I’m sure writers are simply trying to find a cool hook or an interesting framework in which to tell their stories but in the last month, we’ve seen a hundred of these.

Some other trends?

(1) Greek mythology characters in a modern setting (Thank you Mr. Riordan.)

(2) In women’s fic: 30-40 something women facing a choice between (1) a happy but mundane family life and (2) a new romance/exotic adventure; We assume most of them choose their families in the end. Also, we’ve been seeing a lot of stories about women who have discovered their husbands cheating, getting divorced, and then moving to a small town where they start their own business—like a B&B. They always move to the small town as the key feature.

(3) Adult novels with bipolar characters (not sure if this is relevant since we haven't requested any of them, but it's amazing how many of these queries we’ve seen).

(4) Psychics (both YA and adult) who solve a mystery or save someone or other people’s lives

(5) vampires (still) - in romance and YA (fewer werewolves, but amazingly still those pesky vampires)

(6) people (adult and YA) who "see" things in dreams that are real and lead them on an adventure (all sorts of genres, but same concept).

Friday, June 25, 2010

Friday Funnies!

STATUS: I’m off to speak at the National Association of Hispanic Journalists this afternoon. A first for me!

What’s playing on the XM or iPod right now? GIRLS ON FILM by Duran Duran

How authors handle reviews…. From my author Kristina Riggle--who is particularly good at finding me great funnies to share.

Enjoy!

Thursday, June 24, 2010

Talk About the Money

STATUS: If I read my latest Publishers Weekly magazine at the same time as getting a pedicure, does that qualify as working? Hey, it’s summer time.

What’s playing on the XM or iPod right now? I AND LOVE AND YOU by Avett Brothers

Last weekend I spoke at my local Lighthouse Writers Litfest. They wrapped up two weeks of celebrating literature and authors with an agent panel at the Tattered Cover in Lodo (which stands for Lower Downtown)—and to be honest, agents doesn’t sound overly celebratory to me but hey, they thought that was the way to do it. Didn’t you know that most of us are full of hot air?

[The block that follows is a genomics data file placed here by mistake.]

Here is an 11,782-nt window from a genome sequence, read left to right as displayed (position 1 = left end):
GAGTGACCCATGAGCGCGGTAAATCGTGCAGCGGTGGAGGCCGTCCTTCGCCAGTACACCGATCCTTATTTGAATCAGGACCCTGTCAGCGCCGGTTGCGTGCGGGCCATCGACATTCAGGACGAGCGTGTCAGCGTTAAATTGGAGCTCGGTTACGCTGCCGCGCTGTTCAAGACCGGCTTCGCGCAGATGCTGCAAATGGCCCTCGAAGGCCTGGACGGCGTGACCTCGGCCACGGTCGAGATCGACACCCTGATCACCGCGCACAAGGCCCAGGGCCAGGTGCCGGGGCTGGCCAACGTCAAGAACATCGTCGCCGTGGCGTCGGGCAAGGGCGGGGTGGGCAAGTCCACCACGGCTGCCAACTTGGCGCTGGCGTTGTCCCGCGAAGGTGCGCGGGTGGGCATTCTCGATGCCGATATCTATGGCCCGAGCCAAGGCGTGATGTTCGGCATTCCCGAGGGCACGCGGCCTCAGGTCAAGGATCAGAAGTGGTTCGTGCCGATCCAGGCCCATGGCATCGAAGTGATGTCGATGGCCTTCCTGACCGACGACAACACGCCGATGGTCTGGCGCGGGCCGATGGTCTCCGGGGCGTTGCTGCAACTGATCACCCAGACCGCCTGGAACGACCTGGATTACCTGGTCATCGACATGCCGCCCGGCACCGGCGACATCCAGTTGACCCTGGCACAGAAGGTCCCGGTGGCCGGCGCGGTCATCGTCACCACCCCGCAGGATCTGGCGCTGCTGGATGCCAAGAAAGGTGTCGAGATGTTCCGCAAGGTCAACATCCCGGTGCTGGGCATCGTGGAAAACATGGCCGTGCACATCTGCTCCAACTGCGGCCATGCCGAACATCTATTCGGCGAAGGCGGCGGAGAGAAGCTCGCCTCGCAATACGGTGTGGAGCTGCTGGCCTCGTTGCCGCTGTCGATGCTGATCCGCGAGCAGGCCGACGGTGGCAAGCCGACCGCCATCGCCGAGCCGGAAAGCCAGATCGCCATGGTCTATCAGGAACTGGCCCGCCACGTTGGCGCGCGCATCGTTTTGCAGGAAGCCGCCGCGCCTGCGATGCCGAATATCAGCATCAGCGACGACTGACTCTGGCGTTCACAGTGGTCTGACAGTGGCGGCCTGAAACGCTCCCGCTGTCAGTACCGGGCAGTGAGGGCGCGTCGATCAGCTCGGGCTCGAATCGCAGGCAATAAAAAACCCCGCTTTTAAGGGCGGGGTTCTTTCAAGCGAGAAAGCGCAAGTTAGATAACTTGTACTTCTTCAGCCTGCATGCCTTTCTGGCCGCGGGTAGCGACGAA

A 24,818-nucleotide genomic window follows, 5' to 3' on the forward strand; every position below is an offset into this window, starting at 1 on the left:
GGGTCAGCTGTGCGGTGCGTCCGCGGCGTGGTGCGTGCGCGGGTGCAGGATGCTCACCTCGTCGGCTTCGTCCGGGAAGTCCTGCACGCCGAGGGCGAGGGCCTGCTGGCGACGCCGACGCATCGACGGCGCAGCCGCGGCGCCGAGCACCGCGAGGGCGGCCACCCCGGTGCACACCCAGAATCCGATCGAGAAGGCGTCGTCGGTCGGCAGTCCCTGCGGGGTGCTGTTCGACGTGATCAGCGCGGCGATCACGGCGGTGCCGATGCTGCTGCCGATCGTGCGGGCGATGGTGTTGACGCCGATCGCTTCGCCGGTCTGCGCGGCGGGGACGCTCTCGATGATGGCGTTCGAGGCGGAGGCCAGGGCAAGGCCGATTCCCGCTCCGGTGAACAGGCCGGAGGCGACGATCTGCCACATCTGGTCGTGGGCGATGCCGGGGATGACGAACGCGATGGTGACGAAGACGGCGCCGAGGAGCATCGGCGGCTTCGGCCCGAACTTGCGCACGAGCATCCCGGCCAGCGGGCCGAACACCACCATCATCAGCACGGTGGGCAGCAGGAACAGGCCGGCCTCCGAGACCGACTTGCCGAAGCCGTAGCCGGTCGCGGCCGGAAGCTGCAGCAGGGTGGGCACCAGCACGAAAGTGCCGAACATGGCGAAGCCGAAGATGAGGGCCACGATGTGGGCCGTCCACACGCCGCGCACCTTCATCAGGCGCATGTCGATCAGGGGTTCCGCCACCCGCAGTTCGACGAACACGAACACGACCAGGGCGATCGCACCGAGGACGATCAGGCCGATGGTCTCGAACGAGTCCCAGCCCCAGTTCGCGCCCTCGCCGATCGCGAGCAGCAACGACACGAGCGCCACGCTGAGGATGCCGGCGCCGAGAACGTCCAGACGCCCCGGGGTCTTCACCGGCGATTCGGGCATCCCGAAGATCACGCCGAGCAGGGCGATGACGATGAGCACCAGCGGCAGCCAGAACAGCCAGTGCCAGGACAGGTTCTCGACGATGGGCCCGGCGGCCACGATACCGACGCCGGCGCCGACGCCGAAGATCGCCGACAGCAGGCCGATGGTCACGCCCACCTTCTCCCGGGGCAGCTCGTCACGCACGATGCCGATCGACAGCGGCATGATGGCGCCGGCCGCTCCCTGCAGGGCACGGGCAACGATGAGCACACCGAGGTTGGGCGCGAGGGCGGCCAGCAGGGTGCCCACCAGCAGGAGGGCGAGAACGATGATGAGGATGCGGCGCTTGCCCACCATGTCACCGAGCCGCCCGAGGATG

One of the questions asked at the panel was how much of an advance can a writer expect for a debut novel.

Admit it. All of you just perked up your ears. Always, always, writers want to know about the dollars involved. The problem is that this question is really hard to answer. Depending on the novel, it literally could go for any amount of money.

When pressed, which happened of course, the audience wanted to know what was “typical.”

Once again, no such thing but if you hold a gun to my head, I’ll say this:

1. Most debut novels will have advances of under 25k per book. I’d say that’s typical.

2. What a debut novel will get for an advance will depend on genre.
a. Romance novels—5-15k per book
b. YA or MG—10-30k
c. Mysteries & thrillers—Uh, no idea. Don’t rep them. Janet Reid, my friend, can you chime in here? I think you are the Queen of repping this genre.
d. Literary fiction—10-30k
e. Women’s fic—10-30k (are you noticing a pattern here?)
f. SF&F—5-25k

Okay, fine. I told you the money—as long as you realize this list is meaningless, we’re fine.

Have I sold a debut romance author for six figures? Yes. Debut literary author for six figures? Yes. SF&F debut author for 6? Not yet (but I’ve gotten really close…).

Etc. It all depends on how many editors want your particularly debut novel. For my part, I often feel the most satisfaction for selling a debut that took forever to place (and the author was on the verge of giving up hope) and the novel I sold for peanuts that then exploded and just sold and sold.